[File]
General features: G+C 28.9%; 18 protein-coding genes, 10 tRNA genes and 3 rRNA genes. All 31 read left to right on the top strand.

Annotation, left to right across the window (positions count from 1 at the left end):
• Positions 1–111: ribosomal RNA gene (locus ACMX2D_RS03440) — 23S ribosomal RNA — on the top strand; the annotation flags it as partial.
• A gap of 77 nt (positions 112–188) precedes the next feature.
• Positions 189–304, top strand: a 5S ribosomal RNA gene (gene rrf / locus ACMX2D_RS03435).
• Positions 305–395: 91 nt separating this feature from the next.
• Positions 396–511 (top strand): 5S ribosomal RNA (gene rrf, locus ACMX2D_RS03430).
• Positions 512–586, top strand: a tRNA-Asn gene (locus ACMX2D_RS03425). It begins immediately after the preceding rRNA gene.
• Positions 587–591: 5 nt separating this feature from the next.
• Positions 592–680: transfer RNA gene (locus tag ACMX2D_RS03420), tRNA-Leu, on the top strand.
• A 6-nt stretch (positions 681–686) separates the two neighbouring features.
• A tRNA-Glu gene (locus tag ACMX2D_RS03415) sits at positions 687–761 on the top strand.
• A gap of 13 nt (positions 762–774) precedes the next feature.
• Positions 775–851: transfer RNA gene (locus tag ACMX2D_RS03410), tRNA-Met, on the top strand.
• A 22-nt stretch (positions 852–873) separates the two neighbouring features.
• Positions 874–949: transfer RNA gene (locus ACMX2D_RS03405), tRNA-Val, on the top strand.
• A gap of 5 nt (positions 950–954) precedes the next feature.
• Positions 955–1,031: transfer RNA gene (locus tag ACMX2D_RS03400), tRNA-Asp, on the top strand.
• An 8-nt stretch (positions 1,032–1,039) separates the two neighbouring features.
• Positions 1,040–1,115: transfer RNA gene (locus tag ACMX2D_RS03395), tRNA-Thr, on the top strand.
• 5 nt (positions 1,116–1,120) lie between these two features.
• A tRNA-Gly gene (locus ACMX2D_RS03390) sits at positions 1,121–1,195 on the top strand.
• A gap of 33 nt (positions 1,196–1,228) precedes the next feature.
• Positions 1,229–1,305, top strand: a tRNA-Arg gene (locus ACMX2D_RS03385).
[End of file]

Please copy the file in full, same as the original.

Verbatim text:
General features: G+C 28.9%; 18 protein-coding genes, 10 tRNA genes and 3 rRNA genes. All 31 read left to right on the top strand.

Annotation, left to right across the window (positions count from 1 at the left end):
• Positions 1–111: ribosomal RNA gene (locus ACMX2D_RS03440) — 23S ribosomal RNA — on the top strand; the annotation flags it as partial.
• A gap of 77 nt (positions 112–188) precedes the next feature.
• Positions 189–304, top strand: a 5S ribosomal RNA gene (gene rrf / locus ACMX2D_RS03435).
• Positions 305–395: 91 nt separating this feature from the next.
• Positions 396–511 (top strand): 5S ribosomal RNA (gene rrf, locus ACMX2D_RS03430).
• Positions 512–586, top strand: a tRNA-Asn gene (locus ACMX2D_RS03425). It begins immediately after the preceding rRNA gene.
• Positions 587–591: 5 nt separating this feature from the next.
• Positions 592–680: transfer RNA gene (locus tag ACMX2D_RS03420), tRNA-Leu, on the top strand.
• A 6-nt stretch (positions 681–686) separates the two neighbouring features.
• A tRNA-Glu gene (locus tag ACMX2D_RS03415) sits at positions 687–761 on the top strand.
• A gap of 13 nt (positions 762–774) precedes the next feature.
• Positions 775–851: transfer RNA gene (locus tag ACMX2D_RS03410), tRNA-Met, on the top strand.
• A 22-nt stretch (positions 852–873) separates the two neighbouring features.
• Positions 874–949: transfer RNA gene (locus ACMX2D_RS03405), tRNA-Val, on the top strand.
• A gap of 5 nt (positions 950–954) precedes the next feature.
• Positions 955–1,031: transfer RNA gene (locus tag ACMX2D_RS03400), tRNA-Asp, on the top strand.
• An 8-nt stretch (positions 1,032–1,039) separates the two neighbouring features.
• Positions 1,040–1,115: transfer RNA gene (locus tag ACMX2D_RS03395), tRNA-Thr, on the top strand.
• 5 nt (positions 1,116–1,120) lie between these two features.
• A tRNA-Gly gene (locus ACMX2D_RS03390) sits at positions 1,121–1,195 on the top strand.
• A gap of 33 nt (positions 1,196–1,228) precedes the next feature.
• Positions 1,229–1,305, top strand: a tRNA-Arg gene (locus ACMX2D_RS03385).